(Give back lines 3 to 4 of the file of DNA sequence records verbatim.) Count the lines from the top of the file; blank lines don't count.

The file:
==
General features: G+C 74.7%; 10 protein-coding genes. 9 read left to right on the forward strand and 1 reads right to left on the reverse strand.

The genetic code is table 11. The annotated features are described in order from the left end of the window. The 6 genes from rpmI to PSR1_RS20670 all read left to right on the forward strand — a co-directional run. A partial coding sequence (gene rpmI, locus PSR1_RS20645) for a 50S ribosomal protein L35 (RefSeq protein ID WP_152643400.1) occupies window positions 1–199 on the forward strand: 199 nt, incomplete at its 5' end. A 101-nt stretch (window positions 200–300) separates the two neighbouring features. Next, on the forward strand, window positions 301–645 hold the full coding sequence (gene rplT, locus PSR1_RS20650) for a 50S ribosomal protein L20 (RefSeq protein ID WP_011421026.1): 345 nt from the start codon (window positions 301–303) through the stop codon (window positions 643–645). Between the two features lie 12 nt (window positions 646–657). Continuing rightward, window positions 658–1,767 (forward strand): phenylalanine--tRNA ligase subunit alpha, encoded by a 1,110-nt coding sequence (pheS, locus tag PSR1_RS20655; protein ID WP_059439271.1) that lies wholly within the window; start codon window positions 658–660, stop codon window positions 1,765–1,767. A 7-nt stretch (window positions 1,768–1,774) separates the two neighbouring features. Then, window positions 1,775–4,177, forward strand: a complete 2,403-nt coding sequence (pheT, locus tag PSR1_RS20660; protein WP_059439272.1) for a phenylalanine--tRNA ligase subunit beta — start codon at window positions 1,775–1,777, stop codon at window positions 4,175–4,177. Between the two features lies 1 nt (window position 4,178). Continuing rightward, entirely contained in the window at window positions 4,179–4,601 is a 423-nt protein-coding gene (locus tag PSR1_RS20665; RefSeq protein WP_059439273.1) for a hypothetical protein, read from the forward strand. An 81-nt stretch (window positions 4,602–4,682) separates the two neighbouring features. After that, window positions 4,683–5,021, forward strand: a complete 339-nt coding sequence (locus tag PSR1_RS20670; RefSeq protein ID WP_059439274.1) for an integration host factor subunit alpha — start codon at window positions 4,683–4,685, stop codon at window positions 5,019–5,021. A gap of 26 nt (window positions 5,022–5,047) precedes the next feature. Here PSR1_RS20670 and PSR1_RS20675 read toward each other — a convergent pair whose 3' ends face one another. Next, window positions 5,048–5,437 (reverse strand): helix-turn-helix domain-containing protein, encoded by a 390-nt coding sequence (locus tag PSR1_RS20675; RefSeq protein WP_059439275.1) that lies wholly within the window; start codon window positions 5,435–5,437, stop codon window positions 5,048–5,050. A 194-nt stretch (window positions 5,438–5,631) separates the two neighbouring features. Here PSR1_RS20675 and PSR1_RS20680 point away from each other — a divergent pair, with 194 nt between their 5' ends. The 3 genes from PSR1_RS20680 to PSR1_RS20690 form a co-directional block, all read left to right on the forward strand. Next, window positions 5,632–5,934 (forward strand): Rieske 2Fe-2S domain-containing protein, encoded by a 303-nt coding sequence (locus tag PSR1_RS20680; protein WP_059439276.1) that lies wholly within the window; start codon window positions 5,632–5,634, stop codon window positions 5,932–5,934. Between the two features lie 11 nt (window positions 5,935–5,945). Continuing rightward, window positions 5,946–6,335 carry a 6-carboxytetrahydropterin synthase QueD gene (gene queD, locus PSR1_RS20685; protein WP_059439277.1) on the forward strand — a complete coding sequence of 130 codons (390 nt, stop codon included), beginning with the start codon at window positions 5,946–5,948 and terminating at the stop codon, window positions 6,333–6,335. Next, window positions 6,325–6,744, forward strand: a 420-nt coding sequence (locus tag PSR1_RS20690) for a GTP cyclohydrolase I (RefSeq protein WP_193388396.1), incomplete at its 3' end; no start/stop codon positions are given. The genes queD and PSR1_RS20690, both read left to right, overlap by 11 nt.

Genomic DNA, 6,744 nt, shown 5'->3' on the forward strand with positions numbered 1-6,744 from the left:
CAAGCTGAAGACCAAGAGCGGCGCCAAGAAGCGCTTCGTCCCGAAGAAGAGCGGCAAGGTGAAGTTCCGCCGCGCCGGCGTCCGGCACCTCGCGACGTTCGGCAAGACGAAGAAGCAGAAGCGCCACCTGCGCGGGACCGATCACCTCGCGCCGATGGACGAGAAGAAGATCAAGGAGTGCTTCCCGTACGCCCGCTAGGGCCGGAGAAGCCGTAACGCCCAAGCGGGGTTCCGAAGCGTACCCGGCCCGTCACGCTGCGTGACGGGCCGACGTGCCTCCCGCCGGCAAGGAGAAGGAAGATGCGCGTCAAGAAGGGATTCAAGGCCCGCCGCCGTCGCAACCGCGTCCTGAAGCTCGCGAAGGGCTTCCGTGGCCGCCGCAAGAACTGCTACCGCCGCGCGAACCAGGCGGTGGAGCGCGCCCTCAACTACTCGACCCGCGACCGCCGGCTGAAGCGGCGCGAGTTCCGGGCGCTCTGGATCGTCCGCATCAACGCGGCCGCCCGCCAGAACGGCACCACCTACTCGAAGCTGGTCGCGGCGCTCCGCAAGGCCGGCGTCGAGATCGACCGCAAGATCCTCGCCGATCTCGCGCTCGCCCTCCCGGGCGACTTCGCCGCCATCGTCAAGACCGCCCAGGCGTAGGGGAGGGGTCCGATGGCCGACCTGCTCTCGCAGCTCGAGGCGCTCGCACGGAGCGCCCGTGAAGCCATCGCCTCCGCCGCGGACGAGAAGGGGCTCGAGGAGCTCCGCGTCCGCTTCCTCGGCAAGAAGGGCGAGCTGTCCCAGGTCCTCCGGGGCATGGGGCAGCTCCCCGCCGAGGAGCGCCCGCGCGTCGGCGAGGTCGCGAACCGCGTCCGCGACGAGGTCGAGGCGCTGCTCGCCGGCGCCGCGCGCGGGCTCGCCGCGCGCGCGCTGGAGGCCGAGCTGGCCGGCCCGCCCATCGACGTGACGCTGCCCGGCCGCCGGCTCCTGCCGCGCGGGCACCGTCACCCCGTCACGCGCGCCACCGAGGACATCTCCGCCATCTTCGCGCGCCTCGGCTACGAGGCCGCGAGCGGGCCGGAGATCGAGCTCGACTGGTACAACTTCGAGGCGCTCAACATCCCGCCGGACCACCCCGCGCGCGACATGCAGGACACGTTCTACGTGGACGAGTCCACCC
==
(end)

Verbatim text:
Genomic DNA, 6,744 nt, shown 5'->3' on the forward strand with positions numbered 1-6,744 from the left:
CAAGCTGAAGACCAAGAGCGGCGCCAAGAAGCGCTTCGTCCCGAAGAAGAGCGGCAAGGTGAAGTTCCGCCGCGCCGGCGTCCGGCACCTCGCGACGTTCGGCAAGACGAAGAAGCAGAAGCGCCACCTGCGCGGGACCGATCACCTCGCGCCGATGGACGAGAAGAAGATCAAGGAGTGCTTCCCGTACGCCCGCTAGGGCCGGAGAAGCCGTAACGCCCAAGCGGGGTTCCGAAGCGTACCCGGCCCGTCACGCTGCGTGACGGGCCGACGTGCCTCCCGCCGGCAAGGAGAAGGAAGATGCGCGTCAAGAAGGGATTCAAGGCCCGCCGCCGTCGCAACCGCGTCCTGAAGCTCGCGAAGGGCTTCCGTGGCCGCCGCAAGAACTGCTACCGCCGCGCGAACCAGGCGGTGGAGCGCGCCCTCAACTACTCGACCCGCGACCGCCGGCTGAAGCGGCGCGAGTTCCGGGCGCTCTGGATCGTCCGCATCAACGCGGCCGCCCGCCAGAACGGCACCACCTACTCGAAGCTGGTCGCGGCGCTCCGCAAGGCCGGCGTCGAGATCGACCGCAAGATCCTCGCCGATCTCGCGCTCGCCCTCCCGGGCGACTTCGCCGCCATCGTCAAGACCGCCCAGGCGTAGGGGAGGGGTCCGATGGCCGACCTGCTCTCGCAGCTCGAGGCGCTCGCACGGAGCGCCCGTGAAGCCATCGCCTCCGCCGCGGACGAGAAGGGGCTCGAGGAGCTCCGCGTCCGCTTCCTCGGCAAGAAGGGCGAGCTGTCCCAGGTCCTCCGGGGCATGGGGCAGCTCCCCGCCGAGGAGCGCCCGCGCGTCGGCGAGGTCGCGAACCGCGTCCGCGACGAGGTCGAGGCGCTGCTCGCCGGCGCCGCGCGCGGGCTCGCCGCGCGCGCGCTGGAGGCCGAGCTGGCCGGCCCGCCCATCGACGTGACGCTGCCCGGCCGCCGGCTCCTGCCGCGCGGGCACCGTCACCCCGTCACGCGCGCCACCGAGGACATCTCCGCCATCTTCGCGCGCCTCGGCTACGAGGCCGCGAGCGGGCCGGAGATCGAGCTCGACTGGTACAACTTCGAGGCGCTCAACATCCCGCCGGACCACCCCGCGCGCGACATGCAGGACACGTTCTACGTGGACGAGTCCACCC